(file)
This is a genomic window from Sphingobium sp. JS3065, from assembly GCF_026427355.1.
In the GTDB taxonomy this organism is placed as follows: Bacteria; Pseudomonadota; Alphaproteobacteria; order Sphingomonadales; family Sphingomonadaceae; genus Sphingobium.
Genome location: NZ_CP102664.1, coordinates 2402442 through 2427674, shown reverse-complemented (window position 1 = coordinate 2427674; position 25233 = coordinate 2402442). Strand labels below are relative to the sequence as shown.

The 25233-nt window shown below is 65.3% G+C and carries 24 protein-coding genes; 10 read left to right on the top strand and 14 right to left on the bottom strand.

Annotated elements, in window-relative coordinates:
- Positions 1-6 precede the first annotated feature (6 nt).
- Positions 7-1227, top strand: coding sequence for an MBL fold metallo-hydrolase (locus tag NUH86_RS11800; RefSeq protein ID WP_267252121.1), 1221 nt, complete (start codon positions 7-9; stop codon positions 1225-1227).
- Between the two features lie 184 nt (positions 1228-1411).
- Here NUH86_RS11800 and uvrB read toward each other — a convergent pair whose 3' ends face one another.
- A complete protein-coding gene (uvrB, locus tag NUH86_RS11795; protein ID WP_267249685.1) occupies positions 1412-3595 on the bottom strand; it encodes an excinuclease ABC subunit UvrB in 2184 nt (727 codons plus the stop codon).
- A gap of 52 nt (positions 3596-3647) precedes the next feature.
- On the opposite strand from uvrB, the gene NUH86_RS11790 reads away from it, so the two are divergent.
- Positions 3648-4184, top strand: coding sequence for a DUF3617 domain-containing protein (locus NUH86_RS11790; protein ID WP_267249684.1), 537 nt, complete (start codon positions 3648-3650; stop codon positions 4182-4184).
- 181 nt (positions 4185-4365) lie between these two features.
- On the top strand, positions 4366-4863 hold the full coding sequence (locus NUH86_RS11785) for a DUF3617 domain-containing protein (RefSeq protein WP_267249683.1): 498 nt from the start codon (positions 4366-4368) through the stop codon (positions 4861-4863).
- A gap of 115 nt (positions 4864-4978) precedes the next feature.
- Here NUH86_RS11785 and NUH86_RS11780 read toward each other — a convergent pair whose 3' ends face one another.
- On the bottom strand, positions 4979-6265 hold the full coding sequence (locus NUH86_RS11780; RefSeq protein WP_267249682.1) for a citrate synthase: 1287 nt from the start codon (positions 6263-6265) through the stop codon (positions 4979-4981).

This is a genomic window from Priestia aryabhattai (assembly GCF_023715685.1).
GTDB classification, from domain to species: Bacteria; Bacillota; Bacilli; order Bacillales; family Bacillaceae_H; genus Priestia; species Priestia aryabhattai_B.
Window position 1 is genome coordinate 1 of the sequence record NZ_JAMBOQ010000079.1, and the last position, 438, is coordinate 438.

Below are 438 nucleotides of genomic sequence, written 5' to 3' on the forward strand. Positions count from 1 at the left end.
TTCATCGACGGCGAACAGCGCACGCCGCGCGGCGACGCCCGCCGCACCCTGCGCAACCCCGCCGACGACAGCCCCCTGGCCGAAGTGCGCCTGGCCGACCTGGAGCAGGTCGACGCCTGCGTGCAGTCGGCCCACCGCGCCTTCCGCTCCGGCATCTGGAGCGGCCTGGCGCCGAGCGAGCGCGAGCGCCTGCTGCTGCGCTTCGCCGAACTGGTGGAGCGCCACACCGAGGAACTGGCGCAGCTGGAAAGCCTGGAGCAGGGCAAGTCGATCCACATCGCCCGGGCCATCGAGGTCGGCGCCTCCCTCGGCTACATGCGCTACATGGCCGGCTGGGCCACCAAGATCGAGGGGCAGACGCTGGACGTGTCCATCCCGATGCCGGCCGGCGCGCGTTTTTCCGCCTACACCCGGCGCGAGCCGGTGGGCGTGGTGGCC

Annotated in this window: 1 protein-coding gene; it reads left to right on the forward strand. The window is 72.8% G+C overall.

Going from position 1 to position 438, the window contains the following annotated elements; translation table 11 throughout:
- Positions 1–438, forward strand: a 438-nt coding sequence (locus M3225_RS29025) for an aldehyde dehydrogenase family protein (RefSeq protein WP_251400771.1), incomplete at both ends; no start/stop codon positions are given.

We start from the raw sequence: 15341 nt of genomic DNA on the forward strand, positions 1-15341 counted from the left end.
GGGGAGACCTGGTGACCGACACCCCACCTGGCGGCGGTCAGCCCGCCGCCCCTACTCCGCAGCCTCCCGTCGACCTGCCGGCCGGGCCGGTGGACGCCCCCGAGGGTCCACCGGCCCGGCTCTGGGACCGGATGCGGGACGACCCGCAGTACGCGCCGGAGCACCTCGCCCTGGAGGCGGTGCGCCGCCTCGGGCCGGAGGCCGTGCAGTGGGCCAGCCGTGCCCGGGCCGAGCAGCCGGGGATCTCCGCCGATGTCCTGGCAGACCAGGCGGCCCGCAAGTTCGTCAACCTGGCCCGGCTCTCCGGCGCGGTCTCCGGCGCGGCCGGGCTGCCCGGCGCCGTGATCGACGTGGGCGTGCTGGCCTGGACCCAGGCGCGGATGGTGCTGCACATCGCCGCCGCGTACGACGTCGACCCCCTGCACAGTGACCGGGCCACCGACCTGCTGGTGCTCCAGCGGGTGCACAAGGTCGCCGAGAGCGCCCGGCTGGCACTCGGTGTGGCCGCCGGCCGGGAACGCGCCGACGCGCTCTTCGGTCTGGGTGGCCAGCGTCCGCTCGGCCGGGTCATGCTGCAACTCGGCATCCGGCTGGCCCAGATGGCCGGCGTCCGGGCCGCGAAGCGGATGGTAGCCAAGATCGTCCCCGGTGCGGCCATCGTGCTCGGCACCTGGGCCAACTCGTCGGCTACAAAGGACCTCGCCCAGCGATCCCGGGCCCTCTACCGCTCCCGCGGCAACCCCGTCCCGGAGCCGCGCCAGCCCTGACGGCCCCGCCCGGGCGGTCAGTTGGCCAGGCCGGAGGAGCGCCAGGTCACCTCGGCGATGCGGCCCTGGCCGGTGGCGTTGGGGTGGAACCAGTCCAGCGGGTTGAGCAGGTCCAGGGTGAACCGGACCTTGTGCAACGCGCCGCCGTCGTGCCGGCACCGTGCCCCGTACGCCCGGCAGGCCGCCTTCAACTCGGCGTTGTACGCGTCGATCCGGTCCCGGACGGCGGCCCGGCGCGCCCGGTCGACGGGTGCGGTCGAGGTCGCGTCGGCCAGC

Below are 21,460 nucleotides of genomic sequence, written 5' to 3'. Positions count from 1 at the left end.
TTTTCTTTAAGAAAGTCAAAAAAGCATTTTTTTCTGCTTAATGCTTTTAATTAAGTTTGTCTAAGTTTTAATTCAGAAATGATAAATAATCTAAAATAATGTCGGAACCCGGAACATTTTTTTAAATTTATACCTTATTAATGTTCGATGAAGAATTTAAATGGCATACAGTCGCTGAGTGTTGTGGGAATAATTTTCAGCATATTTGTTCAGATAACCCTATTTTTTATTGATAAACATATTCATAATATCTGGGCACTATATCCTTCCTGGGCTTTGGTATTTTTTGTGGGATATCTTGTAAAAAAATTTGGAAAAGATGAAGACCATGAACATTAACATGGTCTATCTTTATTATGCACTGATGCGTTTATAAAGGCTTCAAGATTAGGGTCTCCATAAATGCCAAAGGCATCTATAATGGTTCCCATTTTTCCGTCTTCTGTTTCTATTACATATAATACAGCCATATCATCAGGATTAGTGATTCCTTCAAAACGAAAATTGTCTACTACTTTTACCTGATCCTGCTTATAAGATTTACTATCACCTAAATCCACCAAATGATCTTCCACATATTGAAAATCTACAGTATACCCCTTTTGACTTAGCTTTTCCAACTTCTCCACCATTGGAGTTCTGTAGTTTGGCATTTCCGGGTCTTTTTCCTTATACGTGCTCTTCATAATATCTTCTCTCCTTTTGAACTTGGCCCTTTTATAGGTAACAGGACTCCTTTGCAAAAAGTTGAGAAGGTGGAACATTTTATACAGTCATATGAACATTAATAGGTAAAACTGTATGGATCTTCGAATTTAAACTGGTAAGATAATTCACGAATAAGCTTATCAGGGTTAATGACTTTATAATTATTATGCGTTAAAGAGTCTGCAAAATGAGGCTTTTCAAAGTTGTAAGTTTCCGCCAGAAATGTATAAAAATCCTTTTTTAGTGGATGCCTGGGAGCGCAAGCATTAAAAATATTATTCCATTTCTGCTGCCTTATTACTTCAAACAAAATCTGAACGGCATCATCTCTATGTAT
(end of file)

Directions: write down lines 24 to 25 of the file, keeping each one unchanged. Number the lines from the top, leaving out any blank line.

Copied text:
Annotated in this window: 1 protein-coding gene; it reads left to right on the forward strand. The window is 72.8% G+C overall.

Going from position 1 to position 438, the window contains the following annotated elements; translation table 11 throughout: